PPL rates to increase, for some

By on May 23, 2012

The rates that PPL Electric Utilities passes along to customers who don’t select an alternative energy supply will increase June 1 based on a filing submitted May 18 with the state Public Utility Commission. The new rates affect only residential and small-commercial customers on the utility’s default supply service.

The updated rates reflect higher supply portfolio costs that include projected market costs for the next three months when demand for electricity generally peaks across the region. It also reflects an annual update to transmission rates, which are set by the Federal Energy Regulatory Commission and

The new price to compare for residential customers will be 7.993 cents per kilowatt-hour, up from 6.935 cents per kilowatt-hour currently.

This price applies to residential customers who have not chosen an alternative supplier and receive "default" supply service from PPL Electric Utilities. The price to compare includes generation and transmission services, which combined make up about two-thirds of the typical residential monthly bill. It does not include distribution charges, which apply to all customers and cover the company’s costs to deliver power and provide customer service.

For small-business customers, the new price to compare will be 9.154 cents per kilowatt-hour, compared with 6.387 cents per kilowatt-hour currently.

A full list of PPL Electric Utilities’ new rates for all rate classes can be found at pplelectric.com/choice.

In addition to higher summer supply costs, the price to compare for small-business customers reflects the expiration of a refund associated with an overcollection of revenue during a prior period.

The new price to compare also reflects updates to the Transmission Service Charge, which recovers the transmission charges set by FERC. The transmission charge will decrease slightly for residential customers and increase for small-business customers for the 12 months beginning June 1. Transmission costs make up a small portion of the typical customer’s monthly bill.

PPL Electric Utilities adjusts its generation rates and price to compare for shopping purposes every three months to reflect the cost of power purchases and adjustments based on customer use in the prior period. The generation rate for large industrial customers is based on hourly market prices. The company’s generation rates change March 1, June 1, Sept. 1 and Dec. 1 each year, similar to other utilities in Pennsylvania.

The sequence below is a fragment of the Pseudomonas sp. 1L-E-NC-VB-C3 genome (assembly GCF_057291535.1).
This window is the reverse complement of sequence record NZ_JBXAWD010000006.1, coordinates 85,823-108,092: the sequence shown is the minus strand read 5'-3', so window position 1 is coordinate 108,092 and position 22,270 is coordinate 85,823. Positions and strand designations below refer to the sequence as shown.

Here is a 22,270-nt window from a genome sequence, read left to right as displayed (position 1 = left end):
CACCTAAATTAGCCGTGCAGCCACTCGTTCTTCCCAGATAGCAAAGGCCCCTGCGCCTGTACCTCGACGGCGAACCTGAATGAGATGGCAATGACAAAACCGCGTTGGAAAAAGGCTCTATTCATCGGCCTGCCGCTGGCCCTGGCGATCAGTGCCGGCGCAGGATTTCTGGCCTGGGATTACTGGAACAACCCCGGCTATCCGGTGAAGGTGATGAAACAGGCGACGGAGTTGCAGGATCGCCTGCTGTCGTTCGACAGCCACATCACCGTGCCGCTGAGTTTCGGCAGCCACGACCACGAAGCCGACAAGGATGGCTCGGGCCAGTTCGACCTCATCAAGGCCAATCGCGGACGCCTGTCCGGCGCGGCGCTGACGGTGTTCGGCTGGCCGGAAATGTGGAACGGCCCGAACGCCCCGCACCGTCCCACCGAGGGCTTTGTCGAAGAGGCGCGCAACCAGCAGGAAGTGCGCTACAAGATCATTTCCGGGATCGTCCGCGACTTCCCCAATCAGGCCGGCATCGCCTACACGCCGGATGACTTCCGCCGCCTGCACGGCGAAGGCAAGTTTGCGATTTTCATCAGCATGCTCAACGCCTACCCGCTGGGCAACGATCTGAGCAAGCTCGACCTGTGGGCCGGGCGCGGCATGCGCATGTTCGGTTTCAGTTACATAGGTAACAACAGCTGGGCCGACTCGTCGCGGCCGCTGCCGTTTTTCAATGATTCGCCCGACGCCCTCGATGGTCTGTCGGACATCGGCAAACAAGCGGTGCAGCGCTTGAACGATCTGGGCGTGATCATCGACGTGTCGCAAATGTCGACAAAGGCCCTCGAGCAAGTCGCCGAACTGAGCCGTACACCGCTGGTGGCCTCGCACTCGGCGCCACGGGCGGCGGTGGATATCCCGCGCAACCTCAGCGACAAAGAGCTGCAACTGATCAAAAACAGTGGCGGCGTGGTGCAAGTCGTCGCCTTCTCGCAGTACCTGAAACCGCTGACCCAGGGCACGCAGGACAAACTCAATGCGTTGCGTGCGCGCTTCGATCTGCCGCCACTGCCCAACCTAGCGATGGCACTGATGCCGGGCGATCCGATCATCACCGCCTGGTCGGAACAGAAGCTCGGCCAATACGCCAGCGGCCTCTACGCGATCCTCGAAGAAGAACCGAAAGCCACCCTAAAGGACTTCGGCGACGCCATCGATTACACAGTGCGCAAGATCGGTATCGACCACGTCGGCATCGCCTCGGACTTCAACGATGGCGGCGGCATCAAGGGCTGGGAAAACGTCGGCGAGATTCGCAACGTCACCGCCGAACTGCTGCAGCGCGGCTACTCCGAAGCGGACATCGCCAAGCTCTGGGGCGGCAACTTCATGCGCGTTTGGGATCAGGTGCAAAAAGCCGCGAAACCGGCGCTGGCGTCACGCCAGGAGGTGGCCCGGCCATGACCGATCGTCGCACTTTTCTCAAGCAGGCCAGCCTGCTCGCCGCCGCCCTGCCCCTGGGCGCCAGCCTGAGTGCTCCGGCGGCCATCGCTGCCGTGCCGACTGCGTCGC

The increase in PPL Electric Utilities’ price to compare means customers may be able to save on power supply costs by comparing the new price to compare with offers from alternative suppliers.

A list of state-licensed suppliers and their offer prices are available from the PUC’s website, PAPowerSwitch.com. More than 30 suppliers are currently serving the residential market in PPL Electric Utilities’ service area.

"Alternative suppliers can offer options that PPL Electric Utilities does not, such as the ability to lock in a price for a longer term," said Dennis Urban, senior director of Rates and Regulatory Affairs for the utility. "We encourage all customers to look at available offers from alternative suppliers, weigh the terms and conditions, and choose what is best for them."

More than 580,200 PPL Electric Utilities customers, or about 41 percent of customers, are obtaining their power from other suppliers. More than 76 percent of the energy delivered by PPL Electric Utilities comes from alternative suppliers, including almost all power used by large commercial and industrial customers.

The utility does not receive any profit on the generation portion of customers’ bills. It merely passes along the cost of that supply, which is purchased on the wholesale market to customers without markup. PPL Electric Utilities’ primary focus is on electric delivery, billing and customer service.

More information is available at pplelectric.com.

About lititzrecord